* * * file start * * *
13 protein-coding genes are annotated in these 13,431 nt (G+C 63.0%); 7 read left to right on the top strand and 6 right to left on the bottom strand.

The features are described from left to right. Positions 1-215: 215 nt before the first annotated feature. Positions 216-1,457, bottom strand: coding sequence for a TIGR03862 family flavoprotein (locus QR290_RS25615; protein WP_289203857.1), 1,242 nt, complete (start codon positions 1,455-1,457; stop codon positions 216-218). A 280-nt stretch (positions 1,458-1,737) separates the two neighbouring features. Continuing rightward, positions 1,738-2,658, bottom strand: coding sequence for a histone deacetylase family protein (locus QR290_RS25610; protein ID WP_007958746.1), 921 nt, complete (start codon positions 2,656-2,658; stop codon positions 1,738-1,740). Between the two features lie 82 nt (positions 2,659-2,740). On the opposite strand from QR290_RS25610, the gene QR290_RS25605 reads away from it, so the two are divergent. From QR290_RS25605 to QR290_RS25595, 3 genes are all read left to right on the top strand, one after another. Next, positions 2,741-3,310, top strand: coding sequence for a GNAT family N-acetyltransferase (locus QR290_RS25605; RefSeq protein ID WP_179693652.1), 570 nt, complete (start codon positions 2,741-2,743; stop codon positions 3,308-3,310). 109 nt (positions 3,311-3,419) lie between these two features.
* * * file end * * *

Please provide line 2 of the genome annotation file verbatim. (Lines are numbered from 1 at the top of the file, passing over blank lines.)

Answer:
The features are described from left to right. Positions 1-215: 215 nt before the first annotated feature. Positions 216-1,457, bottom strand: coding sequence for a TIGR03862 family flavoprotein (locus QR290_RS25615; protein WP_289203857.1), 1,242 nt, complete (start codon positions 1,455-1,457; stop codon positions 216-218). A 280-nt stretch (positions 1,458-1,737) separates the two neighbouring features. Continuing rightward, positions 1,738-2,658, bottom strand: coding sequence for a histone deacetylase family protein (locus QR290_RS25610; protein ID WP_007958746.1), 921 nt, complete (start codon positions 2,656-2,658; stop codon positions 1,738-1,740). Between the two features lie 82 nt (positions 2,659-2,740). On the opposite strand from QR290_RS25610, the gene QR290_RS25605 reads away from it, so the two are divergent. From QR290_RS25605 to QR290_RS25595, 3 genes are all read left to right on the top strand, one after another. Next, positions 2,741-3,310, top strand: coding sequence for a GNAT family N-acetyltransferase (locus QR290_RS25605; RefSeq protein ID WP_179693652.1), 570 nt, complete (start codon positions 2,741-2,743; stop codon positions 3,308-3,310). 109 nt (positions 3,311-3,419) lie between these two features.